How to Size Baseball Gloves for Kids

    Determine if your child will need an infielder's youth glove or an outfielder's youth glove. The outfielder's glove is typically slightly larger than the infielder's glove, although the difference is minimal with young children. And most young children do not play specific positions anyway. The glove will be labeled as an infielder or outfielder's glove.

    Locate the right size glove for the child's age. A 5- or 6-year-old requires a glove that is 10 to 10 1/2 inches. A 7- or 8-year-old needs a glove that is 10 1/2 to 11 inches. A 9- to 12-year-old needs a glove that is 11 to 11 1/2 inches. A high school-aged child normally wears a glove between 10 1/2 to 11 1/2 inches. Keep in mind older children typically have set positions, so an outfielder's glove would be slightly larger--in the 12- to 12 1/2-inch range for high school baseball players.

    Test the glove for fit. Have the child put on the glove so they can see if it fits. Some children are larger than others, so age is not always the determining factor. The glove should fit so the hand slides easily into the glove. When the hand is pointed toward the ground, the glove should not fall off. Make sure, though, the glove is not uncomfortably tight.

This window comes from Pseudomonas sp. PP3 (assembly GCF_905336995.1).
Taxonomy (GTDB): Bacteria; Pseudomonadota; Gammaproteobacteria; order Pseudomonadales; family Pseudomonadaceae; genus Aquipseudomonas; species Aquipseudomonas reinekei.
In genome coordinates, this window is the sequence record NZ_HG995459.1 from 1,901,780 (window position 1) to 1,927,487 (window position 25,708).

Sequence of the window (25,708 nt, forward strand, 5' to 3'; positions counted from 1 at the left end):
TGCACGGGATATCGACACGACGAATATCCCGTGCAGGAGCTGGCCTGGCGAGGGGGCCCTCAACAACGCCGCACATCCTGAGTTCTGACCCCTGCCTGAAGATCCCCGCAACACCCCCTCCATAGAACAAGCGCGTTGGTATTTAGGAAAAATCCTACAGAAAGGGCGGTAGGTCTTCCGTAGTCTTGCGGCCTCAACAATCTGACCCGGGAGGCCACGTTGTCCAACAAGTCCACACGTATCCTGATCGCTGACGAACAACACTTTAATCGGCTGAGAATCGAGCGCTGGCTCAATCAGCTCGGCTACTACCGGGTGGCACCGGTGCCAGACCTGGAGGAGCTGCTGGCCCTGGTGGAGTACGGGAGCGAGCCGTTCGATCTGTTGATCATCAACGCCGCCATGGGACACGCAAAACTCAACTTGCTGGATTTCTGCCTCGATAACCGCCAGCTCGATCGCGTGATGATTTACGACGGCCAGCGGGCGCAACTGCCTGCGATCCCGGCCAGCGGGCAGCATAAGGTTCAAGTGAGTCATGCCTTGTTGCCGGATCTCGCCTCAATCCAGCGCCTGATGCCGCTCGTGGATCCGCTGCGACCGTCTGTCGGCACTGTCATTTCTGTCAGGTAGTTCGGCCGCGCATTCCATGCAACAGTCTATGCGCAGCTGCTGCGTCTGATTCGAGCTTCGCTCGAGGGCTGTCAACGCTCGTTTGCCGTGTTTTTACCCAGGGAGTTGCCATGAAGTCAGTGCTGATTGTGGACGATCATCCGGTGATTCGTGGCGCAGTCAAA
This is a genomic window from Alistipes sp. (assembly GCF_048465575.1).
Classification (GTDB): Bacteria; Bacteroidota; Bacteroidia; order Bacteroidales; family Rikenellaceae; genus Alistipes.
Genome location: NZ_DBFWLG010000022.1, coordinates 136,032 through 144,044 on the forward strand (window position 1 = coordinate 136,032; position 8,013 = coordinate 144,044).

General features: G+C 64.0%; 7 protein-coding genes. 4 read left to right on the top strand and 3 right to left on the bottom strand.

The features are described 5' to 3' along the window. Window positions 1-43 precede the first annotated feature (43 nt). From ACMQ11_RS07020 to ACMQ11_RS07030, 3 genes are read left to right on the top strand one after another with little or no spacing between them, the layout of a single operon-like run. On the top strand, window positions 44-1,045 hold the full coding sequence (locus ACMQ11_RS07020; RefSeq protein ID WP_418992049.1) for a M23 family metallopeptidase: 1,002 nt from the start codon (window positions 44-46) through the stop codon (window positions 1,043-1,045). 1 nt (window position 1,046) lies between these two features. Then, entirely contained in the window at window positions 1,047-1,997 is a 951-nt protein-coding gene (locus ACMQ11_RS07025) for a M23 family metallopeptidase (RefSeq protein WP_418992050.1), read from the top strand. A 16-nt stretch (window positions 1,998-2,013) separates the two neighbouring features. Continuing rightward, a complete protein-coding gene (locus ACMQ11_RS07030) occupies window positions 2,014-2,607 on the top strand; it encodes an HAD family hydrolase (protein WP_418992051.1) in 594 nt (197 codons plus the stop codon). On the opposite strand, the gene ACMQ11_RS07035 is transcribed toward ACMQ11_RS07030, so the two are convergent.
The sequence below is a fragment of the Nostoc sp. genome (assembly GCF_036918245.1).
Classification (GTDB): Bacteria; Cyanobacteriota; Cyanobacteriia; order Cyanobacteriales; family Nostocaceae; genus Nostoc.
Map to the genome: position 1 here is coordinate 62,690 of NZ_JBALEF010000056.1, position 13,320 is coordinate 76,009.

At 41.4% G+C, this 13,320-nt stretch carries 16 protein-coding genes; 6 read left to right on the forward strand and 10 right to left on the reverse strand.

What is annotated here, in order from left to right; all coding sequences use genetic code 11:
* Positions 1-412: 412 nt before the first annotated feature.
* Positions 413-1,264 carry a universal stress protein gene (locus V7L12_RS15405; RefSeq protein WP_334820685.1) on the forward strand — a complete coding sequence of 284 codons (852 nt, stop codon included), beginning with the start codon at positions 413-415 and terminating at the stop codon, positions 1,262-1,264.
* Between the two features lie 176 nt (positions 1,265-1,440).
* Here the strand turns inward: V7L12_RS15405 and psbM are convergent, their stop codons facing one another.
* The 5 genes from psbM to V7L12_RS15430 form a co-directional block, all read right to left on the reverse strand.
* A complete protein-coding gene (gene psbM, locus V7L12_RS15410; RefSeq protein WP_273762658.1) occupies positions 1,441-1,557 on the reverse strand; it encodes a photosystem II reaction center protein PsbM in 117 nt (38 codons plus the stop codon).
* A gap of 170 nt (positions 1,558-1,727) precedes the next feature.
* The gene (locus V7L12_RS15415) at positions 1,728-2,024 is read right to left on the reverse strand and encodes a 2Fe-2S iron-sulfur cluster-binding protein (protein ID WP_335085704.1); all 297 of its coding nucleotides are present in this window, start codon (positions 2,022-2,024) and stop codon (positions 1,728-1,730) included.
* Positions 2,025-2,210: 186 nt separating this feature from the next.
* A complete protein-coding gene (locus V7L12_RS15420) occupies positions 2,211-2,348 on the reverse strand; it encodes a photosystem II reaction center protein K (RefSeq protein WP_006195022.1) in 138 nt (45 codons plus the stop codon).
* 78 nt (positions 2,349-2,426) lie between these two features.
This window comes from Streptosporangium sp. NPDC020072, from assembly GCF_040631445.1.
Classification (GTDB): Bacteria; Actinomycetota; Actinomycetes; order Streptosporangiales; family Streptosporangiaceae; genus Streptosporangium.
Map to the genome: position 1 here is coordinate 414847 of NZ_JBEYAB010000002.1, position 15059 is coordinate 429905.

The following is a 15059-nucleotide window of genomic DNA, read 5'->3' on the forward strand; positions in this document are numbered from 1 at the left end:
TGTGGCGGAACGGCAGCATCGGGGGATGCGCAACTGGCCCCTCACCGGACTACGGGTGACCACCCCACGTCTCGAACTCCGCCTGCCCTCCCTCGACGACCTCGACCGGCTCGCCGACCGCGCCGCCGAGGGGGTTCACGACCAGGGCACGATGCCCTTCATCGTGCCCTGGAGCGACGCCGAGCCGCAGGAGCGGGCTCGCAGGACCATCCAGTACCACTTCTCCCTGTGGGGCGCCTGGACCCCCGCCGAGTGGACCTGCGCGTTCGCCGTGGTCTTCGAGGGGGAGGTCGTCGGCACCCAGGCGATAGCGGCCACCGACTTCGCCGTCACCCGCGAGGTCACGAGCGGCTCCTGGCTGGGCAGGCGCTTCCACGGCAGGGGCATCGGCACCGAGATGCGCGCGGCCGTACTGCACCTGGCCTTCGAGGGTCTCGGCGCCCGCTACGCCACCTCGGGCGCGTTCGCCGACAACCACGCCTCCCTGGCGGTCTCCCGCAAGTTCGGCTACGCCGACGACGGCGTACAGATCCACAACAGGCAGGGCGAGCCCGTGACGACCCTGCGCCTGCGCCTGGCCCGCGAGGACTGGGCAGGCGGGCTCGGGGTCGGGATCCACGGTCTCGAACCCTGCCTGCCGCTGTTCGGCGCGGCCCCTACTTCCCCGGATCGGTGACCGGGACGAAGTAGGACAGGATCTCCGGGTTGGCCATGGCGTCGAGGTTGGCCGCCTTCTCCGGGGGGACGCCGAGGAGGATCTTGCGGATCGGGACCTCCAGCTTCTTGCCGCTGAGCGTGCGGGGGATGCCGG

Test to determine if the child can open and close the glove. Some youth gloves are made so that from the time it is bought, the child will be able to open and close the glove easily. Sometimes the leather is too hard to allow the glove to be easily opened and closed. That is OK for an older child willing to wear in the glove; however, this could discourage a very young baseball player.


  • Do not purchase a glove that is too big with the idea the child will grow into it. This could cause the child to become frustrated. Smaller gloves are easier to control, which is important to consider when purchasing a youth glove.

About the Author

Rebecca Dyes-Hopping began writing as a professional in 2010. Dyes-Hopping's writing expertise include home improvement projects as well as family and animals. Dyes-Hopping currently writes for eHow. Dyes-Hopping graduated from Whittier Regional Vocational Technical High School with a certification in data processing in 1994.